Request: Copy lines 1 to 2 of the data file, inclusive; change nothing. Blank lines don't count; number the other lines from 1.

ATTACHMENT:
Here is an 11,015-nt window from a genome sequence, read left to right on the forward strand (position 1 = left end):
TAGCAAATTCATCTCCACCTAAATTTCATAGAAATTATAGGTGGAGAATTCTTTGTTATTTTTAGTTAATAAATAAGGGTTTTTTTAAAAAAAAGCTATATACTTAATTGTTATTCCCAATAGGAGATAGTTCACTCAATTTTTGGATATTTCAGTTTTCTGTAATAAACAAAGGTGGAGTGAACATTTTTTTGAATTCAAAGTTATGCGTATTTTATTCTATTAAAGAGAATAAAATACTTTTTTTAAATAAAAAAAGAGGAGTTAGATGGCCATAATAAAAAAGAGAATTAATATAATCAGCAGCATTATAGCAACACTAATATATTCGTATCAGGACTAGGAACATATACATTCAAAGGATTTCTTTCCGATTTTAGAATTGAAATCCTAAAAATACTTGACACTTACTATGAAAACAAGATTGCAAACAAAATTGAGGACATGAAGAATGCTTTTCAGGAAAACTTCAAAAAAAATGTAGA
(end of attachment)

Here is an 11,015-nt window from a genome sequence, read left to right on the forward strand (position 1 = left end):
TAGCAAATTCATCTCCACCTAAATTTCATAGAAATTATAGGTGGAGAATTCTTTGTTATTTTTAGTTAATAAATAAGGGTTTTTTTAAAAAAAAGCTATATACTTAATTGTTATTCCCAATAGGAGATAGTTCACTCAATTTTTGGATATTTCAGTTTTCTGTAATAAACAAAGGTGGAGTGAACATTTTTTTGAATTCAAAGTTATGCGTATTTTATTCTATTAAAGAGAATAAAATACTTTTTTTAAATAAAAAAAGAGGAGTTAGATGGCCATAATAAAAAAGAGAATTAATATAATCAGCAGCATTATAGCAACACTAATATATTCGTATCAGGACTAGGAACATATACATTCAAAGGATTTCTTTCCGATTTTAGAATTGAAATCCTAAAAATACTTGACACTTACTATGAAAACAAGATTGCAAACAAAATTGAGGACATGAAGAATGCTTTTCAGGAAAACTTCAAAAAAAATGTAGA